How does alcohol affect the risk of cancer development?
In a cabinet in London’s British Museum nestles a 5,300 year-old wedged-shaped tablet called a cuneiform. On its surface is scrawled one of the earliest forms of written language in the world.
And it’s a record of Mesopotamian workers’ beer rations.
Clearly, humanity’s relationship with alcohol stretches back thousands of years, but a long relationship doesn’t necessarily mean a healthy one.
We know that alcohol is damaging to our health in a number of ways. And the one we’re most concerned about here at Cancer Research UK is its impact on cancer risk.
We’ve written about the link between alcohol and cancer many times before – from discussing the evidence that it causes cancer to talking about how drinking less reduces your risk of developing the disease.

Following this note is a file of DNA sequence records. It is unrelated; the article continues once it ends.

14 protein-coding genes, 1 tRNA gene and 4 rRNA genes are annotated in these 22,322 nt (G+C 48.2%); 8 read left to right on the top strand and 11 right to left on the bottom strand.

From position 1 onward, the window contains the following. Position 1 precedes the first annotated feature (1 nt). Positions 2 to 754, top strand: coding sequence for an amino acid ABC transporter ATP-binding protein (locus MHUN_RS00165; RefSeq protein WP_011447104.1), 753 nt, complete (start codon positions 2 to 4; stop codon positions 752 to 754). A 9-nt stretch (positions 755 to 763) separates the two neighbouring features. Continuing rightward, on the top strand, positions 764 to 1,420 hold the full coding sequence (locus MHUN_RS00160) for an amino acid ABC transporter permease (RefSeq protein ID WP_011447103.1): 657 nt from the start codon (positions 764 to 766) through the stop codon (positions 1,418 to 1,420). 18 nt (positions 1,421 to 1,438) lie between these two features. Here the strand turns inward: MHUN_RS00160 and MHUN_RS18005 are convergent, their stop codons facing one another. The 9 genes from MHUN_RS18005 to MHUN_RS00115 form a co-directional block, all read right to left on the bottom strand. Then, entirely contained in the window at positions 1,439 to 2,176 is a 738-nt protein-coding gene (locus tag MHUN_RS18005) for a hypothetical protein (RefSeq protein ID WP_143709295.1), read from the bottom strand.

But we haven’t yet explored the science behind how alcohol affects and damages our cells, and how this can cause the cells in our bodies to develop into cancer.
There are seven types of cancer linked to alcohol – bowel, oesophageal (food pipe), larynx (voice box), mouth, pharynx (upper throat), breast (in women), and liver. There’s also mounting evidence that heavy drinking might be linked to pancreatic cancer. But how, and why?
Read Full Article: How does alcohol cause cancer? – Cancer Research UK – Science blog